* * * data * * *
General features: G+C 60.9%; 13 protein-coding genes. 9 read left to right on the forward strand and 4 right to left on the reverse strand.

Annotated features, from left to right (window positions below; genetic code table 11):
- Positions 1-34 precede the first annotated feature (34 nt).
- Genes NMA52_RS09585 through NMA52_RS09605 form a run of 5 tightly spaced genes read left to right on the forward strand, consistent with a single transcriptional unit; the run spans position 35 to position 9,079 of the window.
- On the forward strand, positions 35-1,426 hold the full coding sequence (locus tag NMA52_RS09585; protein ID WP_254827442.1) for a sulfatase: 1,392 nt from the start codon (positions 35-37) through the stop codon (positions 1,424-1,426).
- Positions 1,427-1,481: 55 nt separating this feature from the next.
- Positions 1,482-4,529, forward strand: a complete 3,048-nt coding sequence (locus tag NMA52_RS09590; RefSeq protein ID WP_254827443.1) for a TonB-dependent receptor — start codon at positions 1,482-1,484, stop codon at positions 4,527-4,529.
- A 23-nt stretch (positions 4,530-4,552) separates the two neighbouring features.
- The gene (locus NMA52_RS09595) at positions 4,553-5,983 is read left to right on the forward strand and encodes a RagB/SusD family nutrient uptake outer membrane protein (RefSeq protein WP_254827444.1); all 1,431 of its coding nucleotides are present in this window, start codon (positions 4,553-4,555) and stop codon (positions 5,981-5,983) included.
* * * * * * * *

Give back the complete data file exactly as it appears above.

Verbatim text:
General features: G+C 60.9%; 13 protein-coding genes. 9 read left to right on the forward strand and 4 right to left on the reverse strand.

Annotated features, from left to right (window positions below; genetic code table 11):
- Positions 1-34 precede the first annotated feature (34 nt).
- Genes NMA52_RS09585 through NMA52_RS09605 form a run of 5 tightly spaced genes read left to right on the forward strand, consistent with a single transcriptional unit; the run spans position 35 to position 9,079 of the window.
- On the forward strand, positions 35-1,426 hold the full coding sequence (locus tag NMA52_RS09585; protein ID WP_254827442.1) for a sulfatase: 1,392 nt from the start codon (positions 35-37) through the stop codon (positions 1,424-1,426).
- Positions 1,427-1,481: 55 nt separating this feature from the next.
- Positions 1,482-4,529, forward strand: a complete 3,048-nt coding sequence (locus tag NMA52_RS09590; RefSeq protein ID WP_254827443.1) for a TonB-dependent receptor — start codon at positions 1,482-1,484, stop codon at positions 4,527-4,529.
- A 23-nt stretch (positions 4,530-4,552) separates the two neighbouring features.
- The gene (locus NMA52_RS09595) at positions 4,553-5,983 is read left to right on the forward strand and encodes a RagB/SusD family nutrient uptake outer membrane protein (RefSeq protein WP_254827444.1); all 1,431 of its coding nucleotides are present in this window, start codon (positions 4,553-4,555) and stop codon (positions 5,981-5,983) included.